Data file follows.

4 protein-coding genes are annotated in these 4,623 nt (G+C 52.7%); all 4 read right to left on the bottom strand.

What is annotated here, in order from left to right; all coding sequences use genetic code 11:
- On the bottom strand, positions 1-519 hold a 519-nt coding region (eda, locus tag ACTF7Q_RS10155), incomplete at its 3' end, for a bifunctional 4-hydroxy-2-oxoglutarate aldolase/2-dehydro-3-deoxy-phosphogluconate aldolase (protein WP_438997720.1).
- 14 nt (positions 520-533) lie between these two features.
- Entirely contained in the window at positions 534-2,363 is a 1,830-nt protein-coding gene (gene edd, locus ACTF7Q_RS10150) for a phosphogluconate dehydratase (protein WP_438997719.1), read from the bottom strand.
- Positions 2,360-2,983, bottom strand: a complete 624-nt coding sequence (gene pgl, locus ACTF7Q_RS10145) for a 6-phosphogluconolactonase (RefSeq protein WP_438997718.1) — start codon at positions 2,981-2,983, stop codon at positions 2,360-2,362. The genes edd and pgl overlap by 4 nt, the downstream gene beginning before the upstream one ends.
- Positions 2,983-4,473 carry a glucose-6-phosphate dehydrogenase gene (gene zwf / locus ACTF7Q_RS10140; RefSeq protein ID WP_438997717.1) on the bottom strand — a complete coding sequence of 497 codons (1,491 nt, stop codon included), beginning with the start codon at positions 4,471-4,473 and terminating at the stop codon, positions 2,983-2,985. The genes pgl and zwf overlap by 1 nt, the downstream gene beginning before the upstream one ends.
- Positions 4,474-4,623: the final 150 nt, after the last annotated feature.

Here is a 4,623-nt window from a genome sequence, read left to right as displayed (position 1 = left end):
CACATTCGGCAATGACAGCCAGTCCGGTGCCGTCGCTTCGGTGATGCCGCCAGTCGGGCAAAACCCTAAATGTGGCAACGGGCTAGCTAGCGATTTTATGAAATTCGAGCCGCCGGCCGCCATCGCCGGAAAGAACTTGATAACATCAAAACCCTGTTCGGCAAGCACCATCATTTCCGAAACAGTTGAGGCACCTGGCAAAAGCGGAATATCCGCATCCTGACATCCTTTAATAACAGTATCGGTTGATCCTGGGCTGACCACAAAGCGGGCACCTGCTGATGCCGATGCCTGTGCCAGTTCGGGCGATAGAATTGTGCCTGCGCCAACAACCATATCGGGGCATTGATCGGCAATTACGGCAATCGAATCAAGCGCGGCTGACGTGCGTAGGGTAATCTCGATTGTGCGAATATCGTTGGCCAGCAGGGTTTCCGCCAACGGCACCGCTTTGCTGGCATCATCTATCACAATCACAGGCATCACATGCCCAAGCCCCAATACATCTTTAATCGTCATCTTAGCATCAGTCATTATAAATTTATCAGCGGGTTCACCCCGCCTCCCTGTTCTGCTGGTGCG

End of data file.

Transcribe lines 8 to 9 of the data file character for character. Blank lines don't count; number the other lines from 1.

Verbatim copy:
- Positions 4,474-4,623: the final 150 nt, after the last annotated feature.

Here is a 4,623-nt window from a genome sequence, read left to right as displayed (position 1 = left end):